NAS Committee Releases Report Recommending Changes in Process Used by EPA and the Services to Asess Risks to Endangered and Threatened Species from Pesticides
In a widely anticipated and potentially influential report released on April 30, 2013, a committee of the National Research Council of the National Academy of Sciences (NAS) made detailed recommendations concerning potential revisions to the process by which the U.S. Environmental Protection Agency (EPA) and the Fish and Wildlife Service or the National Marine Fisheries Service (the Services) assess risk during consultation under Section 7(a)(2) of the Endangered Species Act (ESA) for specific pesticide registration actions taken by EPA under the Federal Insecticide, Fungicide, and Rodenticide Act (FIFRA). EPA and the Services asked the NAS committee to provide recommendations on specific technical questions, as the agencies have approaches to risk assessment that “differ because their legal mandates, responsibilities, institutional cultures, and expertise differ,” and because the agencies “have been unsuccessful in reaching a consensus regarding their assessment approaches.” Although the NAS committee’s report is only advisory, EPA and the Services are likely to make a significant effort to review the recommendations and to implement those they deem feasible. The report, entitled “Assessing Risks to Endangered and Threatened Species from Pesticides,” is available online.
As requested by the agencies, the report contains detailed recommendations on certain constituent elements in the risk assessment process, including identification of the best available data, use of exposure modeling, use of geospatial and other geographic data to evaluate species habitat, identification of those effects that should be deemed relevant to jeopardy determinations, risks from mixtures, and the use of uncertainty factors. Nevertheless, because many view the current ESA consultation process for pesticide registration actions as poorly coordinated and the available agency resources for consultation to be overburdened, officials in the respective agencies as well as stakeholders in industry and non-governmental organizations (NGO) are likely to focus in particular on recommendations that either address the respective roles of the agencies in the risk assessment process, or that recommend changes in existing risk assessment methodologies or procedures practices that might alter the number of formal consultations or the scope of recommended mitigation measures. The NAS committee did not recommend any changes to the basic steps in the current consultation process, but the committee did suggest some significant changes in existing risk assessment methodologies and procedures.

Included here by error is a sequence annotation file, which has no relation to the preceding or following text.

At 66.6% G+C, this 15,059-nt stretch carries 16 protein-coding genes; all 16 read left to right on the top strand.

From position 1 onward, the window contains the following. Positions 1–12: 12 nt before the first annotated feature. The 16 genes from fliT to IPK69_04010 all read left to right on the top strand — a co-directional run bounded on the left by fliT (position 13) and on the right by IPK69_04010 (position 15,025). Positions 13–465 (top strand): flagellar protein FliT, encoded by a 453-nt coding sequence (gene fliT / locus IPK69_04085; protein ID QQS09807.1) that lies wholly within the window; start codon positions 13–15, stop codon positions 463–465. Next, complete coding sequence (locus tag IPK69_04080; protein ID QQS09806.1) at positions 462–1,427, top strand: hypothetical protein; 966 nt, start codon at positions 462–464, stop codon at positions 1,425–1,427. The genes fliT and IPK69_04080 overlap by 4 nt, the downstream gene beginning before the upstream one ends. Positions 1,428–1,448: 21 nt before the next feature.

NAS divides the process for an ecological risk assessment (ERA) undertaken by EPA and the Services for pesticide registration decisions into three basic steps. In Step 1, EPA determines whether use of a pesticide “may affect” endangered or threatened species. This question is interpreted broadly using screening level analysis, and the answer is typically affirmative for almost any pesticide applied outdoors. Based on a “may affect” determination, EPA may decide to initiate formal consultation immediately, or to proceed to Step 2, in which EPA decides whether the pesticide is “likely to adversely affect” endangered or threatened species. If EPA decides in Step 2 that the pesticide is not likely to adversely affect endangered or threatened species, and the relevant Service concurs, the consultation ends. Step 3 involves formal consultation, in which the Service determines whether the pesticide registration action is “likely to jeopardize the continued existence” of any endangered or threatened species.
In 2004, EPA and the Services issued joint “counterpart regulations” under which EPA would have been allowed to take responsibility for Step 3 in this process, but these regulations were partially invalidated during judicial review in 2006. In subsequent years, it has become standard practice for EPA to go directly from the broad screening determination in Step 1 to formal consultation in Step 3, and this shift of the responsibility for risk assessment to the Services has contributed to the burden on available resources and personnel. In its report, the NAS committee appears gently to criticize this practice, stating that “it might be more efficient in many cases to conduct a Step 2 analysis before deciding to enter formal consultation,” and that “Step 2 would filter out some actions, and fewer biological opinions would be needed.”